Blackbird Interactive has got my attention now

I’ve been hiding in a cave for the past little while and missed any news relating to a game design company in Vancouver called Blackbird Interactive. Something popped up on Twitter about a cool trailer for an upcoming free to play real time strategy game called Hardware: Shipbreakers.

Boing! I have no real idea what these games are about. I can certainly surmise that this is a case of Salvage: Code Red in space, but the trailers still don’t reveal a whole lot. When the pedigree of the makers is taken into consideration (some of the folks who made Homeworld), then this is probably something worth paying attention to. They still seem to have their touch. Simple colour palettes with simple, yet incredibly aesthetic imagery, and clean visual design have made for a beautiful set of trailers.

I’m keeping my eyes peeled for more from BBI.

Selling articles through fear: please stop now

Gizmodo put up an article titled A Slo-Mo Mouse Eye View of a Barn Owl Swooping In For the Kill Is Terrifying . I’ve included it here below for ease of reference.

Terrifying? Really? I don’t think I heard any of the people appearing in the video once refer to the owl or the footage as anything that instills fear. How about: “beautiful”, “graceful”, “amazing”, “wonderful”, or any other positive adjective that can be found in the English language? Trying to paint the clip in terms eliciting fear is disingenuous and most likely very far from the producer’s mind when they made the video. What it does is tap into the concept of trying to catch the audience’s attention to generate views through gripping a primal, visceral aspect of human psychology.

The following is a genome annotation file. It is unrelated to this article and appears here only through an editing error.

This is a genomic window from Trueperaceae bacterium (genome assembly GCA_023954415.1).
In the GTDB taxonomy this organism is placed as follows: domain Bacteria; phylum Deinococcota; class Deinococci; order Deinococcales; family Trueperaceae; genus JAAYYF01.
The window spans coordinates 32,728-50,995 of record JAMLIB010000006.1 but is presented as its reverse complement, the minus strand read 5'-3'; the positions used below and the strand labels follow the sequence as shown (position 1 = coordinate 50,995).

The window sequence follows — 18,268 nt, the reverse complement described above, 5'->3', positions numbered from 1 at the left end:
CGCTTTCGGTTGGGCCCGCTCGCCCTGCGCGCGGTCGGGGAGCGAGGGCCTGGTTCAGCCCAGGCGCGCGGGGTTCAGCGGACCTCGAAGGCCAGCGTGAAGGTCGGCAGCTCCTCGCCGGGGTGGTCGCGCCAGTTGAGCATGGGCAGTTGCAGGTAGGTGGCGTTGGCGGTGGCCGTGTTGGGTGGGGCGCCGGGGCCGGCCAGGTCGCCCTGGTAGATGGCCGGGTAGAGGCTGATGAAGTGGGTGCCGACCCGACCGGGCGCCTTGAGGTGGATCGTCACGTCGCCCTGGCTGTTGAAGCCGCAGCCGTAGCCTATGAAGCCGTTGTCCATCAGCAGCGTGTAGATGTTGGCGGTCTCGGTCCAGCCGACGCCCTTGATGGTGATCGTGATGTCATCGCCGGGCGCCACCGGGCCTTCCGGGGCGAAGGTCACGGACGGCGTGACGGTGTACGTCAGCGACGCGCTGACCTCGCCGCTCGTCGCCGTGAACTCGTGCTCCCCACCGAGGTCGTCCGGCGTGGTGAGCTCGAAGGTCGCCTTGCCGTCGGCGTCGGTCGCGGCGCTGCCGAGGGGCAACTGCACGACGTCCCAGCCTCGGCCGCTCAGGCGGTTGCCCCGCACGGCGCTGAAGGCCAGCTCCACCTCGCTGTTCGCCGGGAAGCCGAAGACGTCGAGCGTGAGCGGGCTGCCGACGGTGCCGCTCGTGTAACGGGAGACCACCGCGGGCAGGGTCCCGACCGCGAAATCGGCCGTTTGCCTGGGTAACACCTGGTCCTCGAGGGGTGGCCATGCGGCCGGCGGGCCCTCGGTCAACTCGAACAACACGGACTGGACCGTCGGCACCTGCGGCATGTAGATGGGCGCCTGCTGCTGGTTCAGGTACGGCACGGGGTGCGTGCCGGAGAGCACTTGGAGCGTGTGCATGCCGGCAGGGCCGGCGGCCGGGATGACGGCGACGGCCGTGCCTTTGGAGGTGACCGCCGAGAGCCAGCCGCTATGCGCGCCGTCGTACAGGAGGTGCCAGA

Don’t believe me? Here’s a different article on the same site from the day before, by a different author: Get a Terrifying, First-Hand Look at What It’s Like to Ride a 15-Foot-Tall Bike. There it is again. Terrifying. I’ll let you be the judge of whether this video is terrifying:

There certainly is cause to feel a certain trepidation at first, maybe some butterflies in the stomach, but we soon see that everyone is having fun. Being so high up gives a new point of view on the world and hopefully brings a little joy to all involved. I can certainly question the biker’s wisdom by choosing not to wear a helmet, particularly with some of the hazards encountered en route (cars deciding to push around the traffic wardens and the kite string incident), but none of these qualify as sources of terror in my book.